Stronger Together is daubed across government sponsored placards in our shops and public places. But so is Together Apart.
At the very beginning of its ‘Covid’ ‘lockdown,’ the UK government called for volunteers to offer help to those who might need it in the weeks ahead – those living alone, those with infirmities, the old, the vulnerable.
The call was immediately answered by seven-hundred-and-fifty thousand people, all with the urge to be a friend to their neighbour but with simply no idea of how to do it.
Devising strategies for it at short notice was not the priority, and so reports began to trickle out, of the frustration and disillusionment of the volunteers, almost none of whom was employed in any way.
The impulse remains, then – if only as species memory: the urge to associate with one another, to help one another, to keep one another company. But the urge lacks established horizontal pathways, familiar and embedded outlets to make it effective, to give it meaning. Suspended in thin air, it grows weaker and gasps for breath, and travels more and more unresistingly along the channels set up for it.
How many of those untasked volunteer helpers – how many of the expectant three-quarters of a million, waiting patiently for their friendship assignment – at last spent their drive to be a friend to their neighbour in the hastily cobbled strategy of Clapping for Carers, standing outside their prison-homes every Thursday evening at eight o’clock, squandering their hopes of living together in a meaningful way in another generic and entirely ineffective strategy.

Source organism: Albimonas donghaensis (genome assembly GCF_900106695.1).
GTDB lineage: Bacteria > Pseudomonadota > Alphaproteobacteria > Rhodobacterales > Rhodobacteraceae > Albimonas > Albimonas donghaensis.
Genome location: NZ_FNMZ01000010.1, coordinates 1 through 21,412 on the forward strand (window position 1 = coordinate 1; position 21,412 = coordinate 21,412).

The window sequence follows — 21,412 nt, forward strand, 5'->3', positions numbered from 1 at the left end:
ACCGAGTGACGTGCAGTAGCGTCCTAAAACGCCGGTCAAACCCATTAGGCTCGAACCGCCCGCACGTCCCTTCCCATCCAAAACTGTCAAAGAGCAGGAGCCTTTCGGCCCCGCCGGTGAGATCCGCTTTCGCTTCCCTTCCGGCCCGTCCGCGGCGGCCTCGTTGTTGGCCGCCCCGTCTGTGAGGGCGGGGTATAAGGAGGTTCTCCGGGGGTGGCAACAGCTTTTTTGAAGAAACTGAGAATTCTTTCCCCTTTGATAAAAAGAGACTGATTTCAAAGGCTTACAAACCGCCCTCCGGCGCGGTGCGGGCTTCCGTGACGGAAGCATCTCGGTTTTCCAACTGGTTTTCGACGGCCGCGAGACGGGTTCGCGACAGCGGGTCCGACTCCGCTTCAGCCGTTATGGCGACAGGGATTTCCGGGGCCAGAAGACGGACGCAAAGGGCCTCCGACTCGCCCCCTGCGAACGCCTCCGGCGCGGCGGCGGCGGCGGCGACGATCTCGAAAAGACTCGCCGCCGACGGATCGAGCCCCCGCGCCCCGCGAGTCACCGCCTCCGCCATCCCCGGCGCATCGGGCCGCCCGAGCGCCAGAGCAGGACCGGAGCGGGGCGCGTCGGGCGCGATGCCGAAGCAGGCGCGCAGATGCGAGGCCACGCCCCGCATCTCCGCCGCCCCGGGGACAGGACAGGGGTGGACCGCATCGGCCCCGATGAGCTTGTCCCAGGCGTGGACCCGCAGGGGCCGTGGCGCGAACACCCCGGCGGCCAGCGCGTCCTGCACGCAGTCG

Such reversals of fortune in our would-be horizontal relations, such headings-off of our vestiges of community spirit, do act upon us in the end, sucking the life from our urge to really live together and rendering us as passive applicants to social themes and the strategies that let them filter through our bodies: today we take the knee, tomorrow we take the test, the day after we take the vaccine, our hearts’ desire for real friends callously repurposed as availability for social possibilities, of which we are only the conduits.
Meanwhile, in the first twelve weeks of ‘lockdown,’ seven hundred people in London are reported as having died alone in their home, with no one for company as the curtain fell on their lonely life, with no one even to notice they were gone.
Only the stench of decomposition at last raised the alarm on these friendless souls, some of the vast fallout from the essential indifference, the chilling distance, of our so-called ‘social lives.’
Sinead Murphy teaches Philosophy at Newcastle University. Her most recent publication is Zombie University: Thinking Under Control (Repeater, 2017).